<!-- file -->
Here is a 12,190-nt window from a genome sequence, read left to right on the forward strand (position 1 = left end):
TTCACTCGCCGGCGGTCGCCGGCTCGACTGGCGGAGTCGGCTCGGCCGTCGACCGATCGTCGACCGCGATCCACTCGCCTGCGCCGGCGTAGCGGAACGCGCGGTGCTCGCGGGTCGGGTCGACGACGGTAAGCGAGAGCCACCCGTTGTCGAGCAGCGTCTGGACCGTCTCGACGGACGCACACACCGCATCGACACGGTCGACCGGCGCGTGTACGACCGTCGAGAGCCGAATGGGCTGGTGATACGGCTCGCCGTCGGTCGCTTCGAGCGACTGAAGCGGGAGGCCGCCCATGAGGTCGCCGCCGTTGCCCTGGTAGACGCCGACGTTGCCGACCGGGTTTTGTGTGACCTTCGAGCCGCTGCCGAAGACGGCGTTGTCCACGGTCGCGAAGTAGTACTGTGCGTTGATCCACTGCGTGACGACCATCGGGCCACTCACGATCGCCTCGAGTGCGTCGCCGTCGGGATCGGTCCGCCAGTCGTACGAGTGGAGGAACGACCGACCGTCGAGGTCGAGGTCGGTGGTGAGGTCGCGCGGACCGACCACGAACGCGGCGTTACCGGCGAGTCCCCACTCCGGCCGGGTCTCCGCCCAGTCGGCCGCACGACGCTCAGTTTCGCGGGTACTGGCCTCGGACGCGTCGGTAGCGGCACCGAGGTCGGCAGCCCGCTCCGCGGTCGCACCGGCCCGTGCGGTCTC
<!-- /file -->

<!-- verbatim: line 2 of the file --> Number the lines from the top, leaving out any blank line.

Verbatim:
TTCACTCGCCGGCGGTCGCCGGCTCGACTGGCGGAGTCGGCTCGGCCGTCGACCGATCGTCGACCGCGATCCACTCGCCTGCGCCGGCGTAGCGGAACGCGCGGTGCTCGCGGGTCGGGTCGACGACGGTAAGCGAGAGCCACCCGTTGTCGAGCAGCGTCTGGACCGTCTCGACGGACGCACACACCGCATCGACACGGTCGACCGGCGCGTGTACGACCGTCGAGAGCCGAATGGGCTGGTGATACGGCTCGCCGTCGGTCGCTTCGAGCGACTGAAGCGGGAGGCCGCCCATGAGGTCGCCGCCGTTGCCCTGGTAGACGCCGACGTTGCCGACCGGGTTTTGTGTGACCTTCGAGCCGCTGCCGAAGACGGCGTTGTCCACGGTCGCGAAGTAGTACTGTGCGTTGATCCACTGCGTGACGACCATCGGGCCACTCACGATCGCCTCGAGTGCGTCGCCGTCGGGATCGGTCCGCCAGTCGTACGAGTGGAGGAACGACCGACCGTCGAGGTCGAGGTCGGTGGTGAGGTCGCGCGGACCGACCACGAACGCGGCGTTACCGGCGAGTCCCCACTCCGGCCGGGTCTCCGCCCAGTCGGCCGCACGACGCTCAGTTTCGCGGGTACTGGCCTCGGACGCGTCGGTAGCGGCACCGAGGTCGGCAGCCCGCTCCGCGGTCGCACCGGCCCGTGCGGTCTC